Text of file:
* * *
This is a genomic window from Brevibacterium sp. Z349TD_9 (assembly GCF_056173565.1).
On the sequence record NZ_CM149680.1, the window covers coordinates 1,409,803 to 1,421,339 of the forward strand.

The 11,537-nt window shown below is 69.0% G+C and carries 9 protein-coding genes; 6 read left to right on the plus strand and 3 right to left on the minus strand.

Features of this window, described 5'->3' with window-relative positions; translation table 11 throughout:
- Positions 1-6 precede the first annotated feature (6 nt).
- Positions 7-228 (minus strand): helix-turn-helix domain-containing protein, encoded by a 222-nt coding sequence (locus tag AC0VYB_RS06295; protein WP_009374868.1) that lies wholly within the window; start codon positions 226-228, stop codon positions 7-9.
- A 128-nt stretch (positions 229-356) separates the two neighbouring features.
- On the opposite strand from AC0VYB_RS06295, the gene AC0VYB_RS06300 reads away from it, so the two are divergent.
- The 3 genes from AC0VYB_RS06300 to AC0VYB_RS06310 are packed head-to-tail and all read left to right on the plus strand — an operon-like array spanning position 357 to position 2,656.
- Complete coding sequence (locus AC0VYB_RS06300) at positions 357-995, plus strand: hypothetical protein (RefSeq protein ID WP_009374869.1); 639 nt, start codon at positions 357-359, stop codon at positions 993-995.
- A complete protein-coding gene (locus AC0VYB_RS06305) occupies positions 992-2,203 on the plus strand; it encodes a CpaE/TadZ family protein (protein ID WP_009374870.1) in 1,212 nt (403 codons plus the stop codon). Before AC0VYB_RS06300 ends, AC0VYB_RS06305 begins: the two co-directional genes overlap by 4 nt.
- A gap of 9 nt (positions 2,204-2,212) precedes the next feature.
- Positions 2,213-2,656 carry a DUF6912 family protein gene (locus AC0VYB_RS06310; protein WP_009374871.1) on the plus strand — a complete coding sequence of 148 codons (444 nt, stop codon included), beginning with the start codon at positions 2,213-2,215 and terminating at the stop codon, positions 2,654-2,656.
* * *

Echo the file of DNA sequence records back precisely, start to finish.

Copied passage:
This is a genomic window from Brevibacterium sp. Z349TD_9 (assembly GCF_056173565.1).
On the sequence record NZ_CM149680.1, the window covers coordinates 1,409,803 to 1,421,339 of the forward strand.

The 11,537-nt window shown below is 69.0% G+C and carries 9 protein-coding genes; 6 read left to right on the plus strand and 3 right to left on the minus strand.

Features of this window, described 5'->3' with window-relative positions; translation table 11 throughout:
- Positions 1-6 precede the first annotated feature (6 nt).
- Positions 7-228 (minus strand): helix-turn-helix domain-containing protein, encoded by a 222-nt coding sequence (locus tag AC0VYB_RS06295; protein WP_009374868.1) that lies wholly within the window; start codon positions 226-228, stop codon positions 7-9.
- A 128-nt stretch (positions 229-356) separates the two neighbouring features.
- On the opposite strand from AC0VYB_RS06295, the gene AC0VYB_RS06300 reads away from it, so the two are divergent.
- The 3 genes from AC0VYB_RS06300 to AC0VYB_RS06310 are packed head-to-tail and all read left to right on the plus strand — an operon-like array spanning position 357 to position 2,656.
- Complete coding sequence (locus AC0VYB_RS06300) at positions 357-995, plus strand: hypothetical protein (RefSeq protein ID WP_009374869.1); 639 nt, start codon at positions 357-359, stop codon at positions 993-995.
- A complete protein-coding gene (locus AC0VYB_RS06305) occupies positions 992-2,203 on the plus strand; it encodes a CpaE/TadZ family protein (protein ID WP_009374870.1) in 1,212 nt (403 codons plus the stop codon). Before AC0VYB_RS06300 ends, AC0VYB_RS06305 begins: the two co-directional genes overlap by 4 nt.
- A gap of 9 nt (positions 2,204-2,212) precedes the next feature.
- Positions 2,213-2,656 carry a DUF6912 family protein gene (locus AC0VYB_RS06310; protein WP_009374871.1) on the plus strand — a complete coding sequence of 148 codons (444 nt, stop codon included), beginning with the start codon at positions 2,213-2,215 and terminating at the stop codon, positions 2,654-2,656.